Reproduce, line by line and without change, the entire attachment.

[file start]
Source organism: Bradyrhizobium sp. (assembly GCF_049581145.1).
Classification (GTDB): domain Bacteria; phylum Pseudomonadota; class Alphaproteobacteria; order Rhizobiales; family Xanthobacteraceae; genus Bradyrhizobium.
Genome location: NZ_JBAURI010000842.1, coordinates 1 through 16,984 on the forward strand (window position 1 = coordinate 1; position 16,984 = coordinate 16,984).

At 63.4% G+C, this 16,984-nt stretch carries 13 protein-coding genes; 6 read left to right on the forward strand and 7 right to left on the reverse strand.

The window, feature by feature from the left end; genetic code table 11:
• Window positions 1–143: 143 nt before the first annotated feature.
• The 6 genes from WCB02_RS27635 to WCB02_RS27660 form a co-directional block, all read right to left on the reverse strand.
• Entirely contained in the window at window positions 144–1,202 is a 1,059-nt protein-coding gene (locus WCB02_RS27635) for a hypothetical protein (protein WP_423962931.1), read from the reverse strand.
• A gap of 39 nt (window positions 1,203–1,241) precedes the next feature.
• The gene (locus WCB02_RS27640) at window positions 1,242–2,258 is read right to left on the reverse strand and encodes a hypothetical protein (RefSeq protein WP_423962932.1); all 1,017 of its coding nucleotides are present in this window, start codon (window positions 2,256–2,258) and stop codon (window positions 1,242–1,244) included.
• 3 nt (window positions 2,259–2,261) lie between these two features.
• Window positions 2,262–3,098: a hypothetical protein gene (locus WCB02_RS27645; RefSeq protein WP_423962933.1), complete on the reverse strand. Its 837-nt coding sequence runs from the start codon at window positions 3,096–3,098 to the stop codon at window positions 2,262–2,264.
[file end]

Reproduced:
Source organism: Bradyrhizobium sp. (assembly GCF_049581145.1).
Classification (GTDB): domain Bacteria; phylum Pseudomonadota; class Alphaproteobacteria; order Rhizobiales; family Xanthobacteraceae; genus Bradyrhizobium.
Genome location: NZ_JBAURI010000842.1, coordinates 1 through 16,984 on the forward strand (window position 1 = coordinate 1; position 16,984 = coordinate 16,984).

At 63.4% G+C, this 16,984-nt stretch carries 13 protein-coding genes; 6 read left to right on the forward strand and 7 right to left on the reverse strand.

The window, feature by feature from the left end; genetic code table 11:
• Window positions 1–143: 143 nt before the first annotated feature.
• The 6 genes from WCB02_RS27635 to WCB02_RS27660 form a co-directional block, all read right to left on the reverse strand.
• Entirely contained in the window at window positions 144–1,202 is a 1,059-nt protein-coding gene (locus WCB02_RS27635) for a hypothetical protein (protein WP_423962931.1), read from the reverse strand.
• A gap of 39 nt (window positions 1,203–1,241) precedes the next feature.
• The gene (locus WCB02_RS27640) at window positions 1,242–2,258 is read right to left on the reverse strand and encodes a hypothetical protein (RefSeq protein WP_423962932.1); all 1,017 of its coding nucleotides are present in this window, start codon (window positions 2,256–2,258) and stop codon (window positions 1,242–1,244) included.
• 3 nt (window positions 2,259–2,261) lie between these two features.
• Window positions 2,262–3,098: a hypothetical protein gene (locus WCB02_RS27645; RefSeq protein WP_423962933.1), complete on the reverse strand. Its 837-nt coding sequence runs from the start codon at window positions 3,096–3,098 to the stop codon at window positions 2,262–2,264.